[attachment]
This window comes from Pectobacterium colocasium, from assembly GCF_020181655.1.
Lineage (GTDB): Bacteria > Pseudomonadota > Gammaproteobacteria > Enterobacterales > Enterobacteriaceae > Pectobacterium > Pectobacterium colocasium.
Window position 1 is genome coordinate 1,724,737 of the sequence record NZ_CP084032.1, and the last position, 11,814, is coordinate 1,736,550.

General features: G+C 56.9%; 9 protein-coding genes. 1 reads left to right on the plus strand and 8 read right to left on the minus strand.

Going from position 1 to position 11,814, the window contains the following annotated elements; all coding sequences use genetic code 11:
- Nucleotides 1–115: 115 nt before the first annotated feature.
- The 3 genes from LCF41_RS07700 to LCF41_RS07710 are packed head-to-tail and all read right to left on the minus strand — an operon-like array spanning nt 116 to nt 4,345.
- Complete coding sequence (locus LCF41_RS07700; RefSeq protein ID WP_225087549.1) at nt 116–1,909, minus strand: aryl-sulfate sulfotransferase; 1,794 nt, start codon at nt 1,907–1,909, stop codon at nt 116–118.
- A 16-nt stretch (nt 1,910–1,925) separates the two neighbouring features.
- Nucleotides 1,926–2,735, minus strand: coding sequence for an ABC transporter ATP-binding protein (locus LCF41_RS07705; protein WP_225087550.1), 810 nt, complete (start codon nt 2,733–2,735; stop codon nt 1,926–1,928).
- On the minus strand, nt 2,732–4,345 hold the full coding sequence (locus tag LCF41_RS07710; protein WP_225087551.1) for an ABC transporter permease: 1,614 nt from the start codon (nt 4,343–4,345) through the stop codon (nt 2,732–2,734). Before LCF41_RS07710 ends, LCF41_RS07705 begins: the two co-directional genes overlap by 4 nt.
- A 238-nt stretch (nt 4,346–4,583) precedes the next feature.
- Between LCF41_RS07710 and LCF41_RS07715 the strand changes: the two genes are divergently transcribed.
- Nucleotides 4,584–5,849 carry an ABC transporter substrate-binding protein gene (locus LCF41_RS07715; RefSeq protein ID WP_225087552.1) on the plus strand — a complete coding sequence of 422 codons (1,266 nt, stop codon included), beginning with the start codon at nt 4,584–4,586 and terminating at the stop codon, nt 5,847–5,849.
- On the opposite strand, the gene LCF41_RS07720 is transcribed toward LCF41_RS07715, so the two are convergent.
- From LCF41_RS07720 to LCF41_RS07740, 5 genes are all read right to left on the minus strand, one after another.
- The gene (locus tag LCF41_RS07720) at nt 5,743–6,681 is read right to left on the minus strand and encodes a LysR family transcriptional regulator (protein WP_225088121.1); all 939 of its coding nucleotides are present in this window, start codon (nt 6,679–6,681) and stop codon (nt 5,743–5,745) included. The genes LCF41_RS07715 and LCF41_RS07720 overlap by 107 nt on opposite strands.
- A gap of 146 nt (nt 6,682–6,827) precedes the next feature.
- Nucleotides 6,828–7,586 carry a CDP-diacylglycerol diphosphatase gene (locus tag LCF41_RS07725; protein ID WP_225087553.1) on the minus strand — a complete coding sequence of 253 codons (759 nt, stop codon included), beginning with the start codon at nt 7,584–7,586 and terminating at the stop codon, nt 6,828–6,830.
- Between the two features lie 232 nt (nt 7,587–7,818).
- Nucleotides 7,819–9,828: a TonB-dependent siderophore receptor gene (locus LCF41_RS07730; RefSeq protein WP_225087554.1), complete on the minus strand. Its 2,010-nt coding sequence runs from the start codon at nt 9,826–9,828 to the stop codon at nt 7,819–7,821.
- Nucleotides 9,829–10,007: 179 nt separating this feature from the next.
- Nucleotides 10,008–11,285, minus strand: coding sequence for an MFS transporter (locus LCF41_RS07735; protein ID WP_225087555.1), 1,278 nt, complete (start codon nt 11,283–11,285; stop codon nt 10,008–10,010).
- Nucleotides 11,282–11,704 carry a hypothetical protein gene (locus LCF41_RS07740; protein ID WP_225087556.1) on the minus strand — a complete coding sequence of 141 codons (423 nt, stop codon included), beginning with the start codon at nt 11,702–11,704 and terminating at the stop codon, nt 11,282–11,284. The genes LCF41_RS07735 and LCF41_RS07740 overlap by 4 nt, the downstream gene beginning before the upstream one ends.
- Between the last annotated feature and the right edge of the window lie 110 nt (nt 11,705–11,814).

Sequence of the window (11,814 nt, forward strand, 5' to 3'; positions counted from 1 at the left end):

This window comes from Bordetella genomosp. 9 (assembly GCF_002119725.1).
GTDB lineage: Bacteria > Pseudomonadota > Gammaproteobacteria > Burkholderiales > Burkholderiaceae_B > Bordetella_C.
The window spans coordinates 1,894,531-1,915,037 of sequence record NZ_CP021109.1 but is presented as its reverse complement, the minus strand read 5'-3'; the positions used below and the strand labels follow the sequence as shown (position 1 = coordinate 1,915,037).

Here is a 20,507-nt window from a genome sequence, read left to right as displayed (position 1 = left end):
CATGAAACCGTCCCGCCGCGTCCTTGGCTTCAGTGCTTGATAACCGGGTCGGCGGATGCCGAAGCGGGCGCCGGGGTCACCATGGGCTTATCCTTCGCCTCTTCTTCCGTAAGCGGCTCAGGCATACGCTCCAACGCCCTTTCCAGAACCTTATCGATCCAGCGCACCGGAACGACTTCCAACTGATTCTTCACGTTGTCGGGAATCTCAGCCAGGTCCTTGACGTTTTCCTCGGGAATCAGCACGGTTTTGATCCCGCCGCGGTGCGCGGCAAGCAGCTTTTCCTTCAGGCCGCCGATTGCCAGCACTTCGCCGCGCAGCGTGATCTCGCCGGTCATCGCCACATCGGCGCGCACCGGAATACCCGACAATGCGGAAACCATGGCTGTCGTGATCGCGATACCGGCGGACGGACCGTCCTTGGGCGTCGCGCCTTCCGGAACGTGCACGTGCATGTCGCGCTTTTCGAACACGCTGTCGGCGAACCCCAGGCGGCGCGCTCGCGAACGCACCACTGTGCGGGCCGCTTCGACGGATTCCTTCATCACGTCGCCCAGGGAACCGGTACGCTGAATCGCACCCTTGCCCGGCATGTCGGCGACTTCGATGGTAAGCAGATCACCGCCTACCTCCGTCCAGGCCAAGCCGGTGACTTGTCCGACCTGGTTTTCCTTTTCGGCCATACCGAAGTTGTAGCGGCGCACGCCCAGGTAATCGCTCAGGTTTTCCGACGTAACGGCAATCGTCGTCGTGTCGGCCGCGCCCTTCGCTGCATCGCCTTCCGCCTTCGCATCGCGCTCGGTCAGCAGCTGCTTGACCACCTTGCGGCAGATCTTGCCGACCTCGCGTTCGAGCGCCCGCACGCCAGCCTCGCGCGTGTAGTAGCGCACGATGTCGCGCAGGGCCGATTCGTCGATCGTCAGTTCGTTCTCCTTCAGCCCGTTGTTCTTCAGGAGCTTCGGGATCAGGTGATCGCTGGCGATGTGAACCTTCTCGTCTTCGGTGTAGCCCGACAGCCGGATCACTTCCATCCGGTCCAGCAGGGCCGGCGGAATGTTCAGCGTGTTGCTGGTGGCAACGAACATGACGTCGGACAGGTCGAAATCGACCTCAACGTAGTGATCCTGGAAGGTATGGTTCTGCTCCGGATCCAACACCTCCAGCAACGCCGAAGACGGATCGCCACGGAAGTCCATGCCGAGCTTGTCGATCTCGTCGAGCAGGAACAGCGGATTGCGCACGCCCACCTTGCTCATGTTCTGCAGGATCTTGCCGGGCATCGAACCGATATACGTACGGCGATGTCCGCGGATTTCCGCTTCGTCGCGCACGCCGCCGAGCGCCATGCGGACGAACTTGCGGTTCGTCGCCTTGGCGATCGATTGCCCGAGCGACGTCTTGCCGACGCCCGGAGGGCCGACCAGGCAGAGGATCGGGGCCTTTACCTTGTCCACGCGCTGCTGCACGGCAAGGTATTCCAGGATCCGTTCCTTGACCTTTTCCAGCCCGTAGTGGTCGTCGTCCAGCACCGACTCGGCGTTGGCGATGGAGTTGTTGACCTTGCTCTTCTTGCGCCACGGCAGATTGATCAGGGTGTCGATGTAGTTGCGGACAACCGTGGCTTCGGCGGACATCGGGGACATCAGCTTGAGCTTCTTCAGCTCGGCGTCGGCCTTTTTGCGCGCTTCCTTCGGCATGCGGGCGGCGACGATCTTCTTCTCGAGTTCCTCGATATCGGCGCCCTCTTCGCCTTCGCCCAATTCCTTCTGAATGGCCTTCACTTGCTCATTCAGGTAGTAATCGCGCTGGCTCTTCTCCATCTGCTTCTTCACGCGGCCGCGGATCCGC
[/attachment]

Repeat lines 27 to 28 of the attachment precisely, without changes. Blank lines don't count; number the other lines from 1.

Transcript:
This window comes from Bordetella genomosp. 9 (assembly GCF_002119725.1).
GTDB lineage: Bacteria > Pseudomonadota > Gammaproteobacteria > Burkholderiales > Burkholderiaceae_B > Bordetella_C.